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Al Gore's Voodoo Economics



Earlier this week I wrote elsewhere about Al Gore's proposal, in the pages of the Wall Street Journal, to change our system of generally accepted accounting principles so that businesses were required to recognize the "negative externalities" they create in the form of pollution and so on.

For many reasons (only the most obvious of which I recounted earlier) it would be both illogical and impracticable to actually implement the change Gore proposed.

But as I wrote then, "Gore is not stupid." So why did he propose such an outrageous change in corporate accounting rules?

The answer lies in the end to which Gore's voodoo accounting would be used: to create the appearance of quantifiable impacts that serve as proxies for "negative externalities" (or environmental harms) which can then serve as the means to spawn litigation.

Sound far-fetched? Read on.

There is already at least one case filed by a putative class of plaintiffs who claim that the actions of various oil, insurance and home mortgage companies exacerbated the problem of global warming, thereby contributing to the destruction caused by Hurricane Katrina las year.

The trial court recently dismissed claims in that case against insurance and mortgage companies, ruling that the relevant claims would be too differentiated and dissimilar to form a class. The same court, however, allowed the plaintiffs' lawyers to replead their case against the oil companies.

The plaintiffs' lawyer, Gerald Maples of New Orleans, Louisiana, argues that the defendant oil companies engaged in a variety of practices that the knew would exacerbate global warming and produce "a storm of the strength and size of Hurricane Katrina [that] would inevitably form and strike the Mississippi Gulf Coast."

Maples promises that his amended complaint "will have a great deal more information and science as well as admissions by certain oil companies."

Despite allowing Maples another swing at the oil company defendants, the trial judge sounded skeptical when he gratuitously noted that Maples' global warming theory of liability posed "daunting evidentiary problems."

But what if the oil company defendants in this case were required by the Al Gore theory of externality accounting to have disclosed in their financial statements the environmental "costs" of their operations?

Plaintiffs' lawyers like Maples would have fewer "daunting evidentiary problems." They could structure suits on behalf of aggrieved investors claiming that oil company management failed to disclose adequately their companies' environmental costs.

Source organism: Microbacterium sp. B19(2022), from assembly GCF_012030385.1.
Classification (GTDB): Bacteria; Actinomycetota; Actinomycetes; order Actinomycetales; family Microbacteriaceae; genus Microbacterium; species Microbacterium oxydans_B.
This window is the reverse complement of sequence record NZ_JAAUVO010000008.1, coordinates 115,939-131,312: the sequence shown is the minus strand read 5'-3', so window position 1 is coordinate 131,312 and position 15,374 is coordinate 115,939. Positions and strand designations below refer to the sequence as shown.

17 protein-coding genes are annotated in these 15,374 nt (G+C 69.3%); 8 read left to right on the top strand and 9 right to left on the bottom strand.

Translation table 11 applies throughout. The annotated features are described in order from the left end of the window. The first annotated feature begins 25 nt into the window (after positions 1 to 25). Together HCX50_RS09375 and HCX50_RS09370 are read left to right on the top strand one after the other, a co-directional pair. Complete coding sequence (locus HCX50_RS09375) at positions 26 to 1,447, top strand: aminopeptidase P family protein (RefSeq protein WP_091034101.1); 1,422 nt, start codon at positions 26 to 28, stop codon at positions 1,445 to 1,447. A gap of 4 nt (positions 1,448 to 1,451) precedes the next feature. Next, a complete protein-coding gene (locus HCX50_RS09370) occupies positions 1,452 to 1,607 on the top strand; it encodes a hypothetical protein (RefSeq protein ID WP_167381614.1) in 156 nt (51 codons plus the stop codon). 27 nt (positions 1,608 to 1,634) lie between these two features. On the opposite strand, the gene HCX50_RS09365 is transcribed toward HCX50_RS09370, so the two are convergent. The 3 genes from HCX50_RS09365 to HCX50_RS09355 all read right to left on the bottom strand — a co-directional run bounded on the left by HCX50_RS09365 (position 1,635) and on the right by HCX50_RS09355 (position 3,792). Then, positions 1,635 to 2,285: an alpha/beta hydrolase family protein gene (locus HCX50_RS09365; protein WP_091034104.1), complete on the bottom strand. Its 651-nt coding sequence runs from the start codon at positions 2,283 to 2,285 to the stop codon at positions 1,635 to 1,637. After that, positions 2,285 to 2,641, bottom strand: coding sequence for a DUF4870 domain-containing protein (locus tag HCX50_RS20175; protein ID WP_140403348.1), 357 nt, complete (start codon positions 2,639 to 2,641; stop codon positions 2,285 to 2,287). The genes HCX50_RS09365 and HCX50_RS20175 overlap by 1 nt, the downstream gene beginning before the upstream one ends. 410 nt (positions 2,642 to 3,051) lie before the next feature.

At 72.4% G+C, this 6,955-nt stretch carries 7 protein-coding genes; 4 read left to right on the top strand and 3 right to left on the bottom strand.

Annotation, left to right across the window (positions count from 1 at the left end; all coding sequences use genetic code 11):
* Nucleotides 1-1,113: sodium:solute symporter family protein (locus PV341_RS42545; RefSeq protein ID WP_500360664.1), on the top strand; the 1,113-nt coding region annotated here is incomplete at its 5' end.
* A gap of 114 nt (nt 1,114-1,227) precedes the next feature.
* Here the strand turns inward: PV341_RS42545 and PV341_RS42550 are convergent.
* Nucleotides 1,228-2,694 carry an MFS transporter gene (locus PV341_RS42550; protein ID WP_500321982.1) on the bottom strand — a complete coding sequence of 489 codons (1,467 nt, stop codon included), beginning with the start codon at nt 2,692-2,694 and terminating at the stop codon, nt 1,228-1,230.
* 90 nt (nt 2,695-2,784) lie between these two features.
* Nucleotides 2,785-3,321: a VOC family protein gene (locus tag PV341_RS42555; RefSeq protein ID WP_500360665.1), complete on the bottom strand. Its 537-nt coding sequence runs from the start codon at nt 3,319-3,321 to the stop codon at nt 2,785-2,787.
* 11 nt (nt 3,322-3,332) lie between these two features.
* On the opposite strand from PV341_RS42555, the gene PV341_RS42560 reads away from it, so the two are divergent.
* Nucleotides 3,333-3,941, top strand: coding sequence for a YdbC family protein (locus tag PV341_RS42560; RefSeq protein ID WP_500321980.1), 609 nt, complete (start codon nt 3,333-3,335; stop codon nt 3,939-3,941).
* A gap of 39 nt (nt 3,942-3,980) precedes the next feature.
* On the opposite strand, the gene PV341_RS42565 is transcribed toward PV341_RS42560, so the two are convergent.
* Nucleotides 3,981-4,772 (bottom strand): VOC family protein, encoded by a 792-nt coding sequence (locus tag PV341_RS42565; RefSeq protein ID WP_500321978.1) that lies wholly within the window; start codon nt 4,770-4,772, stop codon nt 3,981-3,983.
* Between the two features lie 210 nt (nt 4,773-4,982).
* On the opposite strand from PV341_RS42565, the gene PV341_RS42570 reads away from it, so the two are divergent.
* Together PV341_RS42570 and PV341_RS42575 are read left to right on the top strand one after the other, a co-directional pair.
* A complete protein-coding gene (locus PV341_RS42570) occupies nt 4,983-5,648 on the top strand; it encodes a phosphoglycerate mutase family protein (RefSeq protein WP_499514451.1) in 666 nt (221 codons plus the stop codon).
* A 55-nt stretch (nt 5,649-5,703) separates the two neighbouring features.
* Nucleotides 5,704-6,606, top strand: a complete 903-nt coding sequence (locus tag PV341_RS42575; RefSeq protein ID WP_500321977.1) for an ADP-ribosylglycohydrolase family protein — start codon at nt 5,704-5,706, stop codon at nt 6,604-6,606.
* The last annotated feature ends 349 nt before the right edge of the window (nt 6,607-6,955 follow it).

In such a scenario, plaintiffs would not face the uphill battle of proving that a particular practice exacerbated global warming which, in turn, exacerbated naturally-occuring hurricans. Rather they would point to practices that contributed (somehow?) to environmental damage (including weather changes) and claim that the costs were not adequately disclosed.

Re-casting what is today (effectively) a toxic tort case into a shareholders' class action solves numerous tactical problems from the point of view of a plaintiffs' lawyer. The differentiated and dissimilar nature of toxic tort claims, for example, often make class actions difficult to sustain. That problem dissolves overnight when the claim is reformulated as a shareholder class action based on a theory of accounting fraud.

As threats to our legal system go, however, this one is probably more distant than others. The odds that Al Gore will succeed in changing the system of generally accepted accounting principles are low. Nevertheless, those who care about the rule of law and the efficiency of our legal system should remain watchful for rear-guard actions like these that attempt to supplant the legislative process with regulation through back-door liability by litigation.

 

 


Rafael Mangual
Project Manager,
Legal Policy
rmangual@manhattan-institute.org

Katherine Lazarski
Manhattan Institute
klazarski@manhattan-institute.org

 

Published by the Manhattan Institute

The Manhattan Insitute's Center for Legal Policy.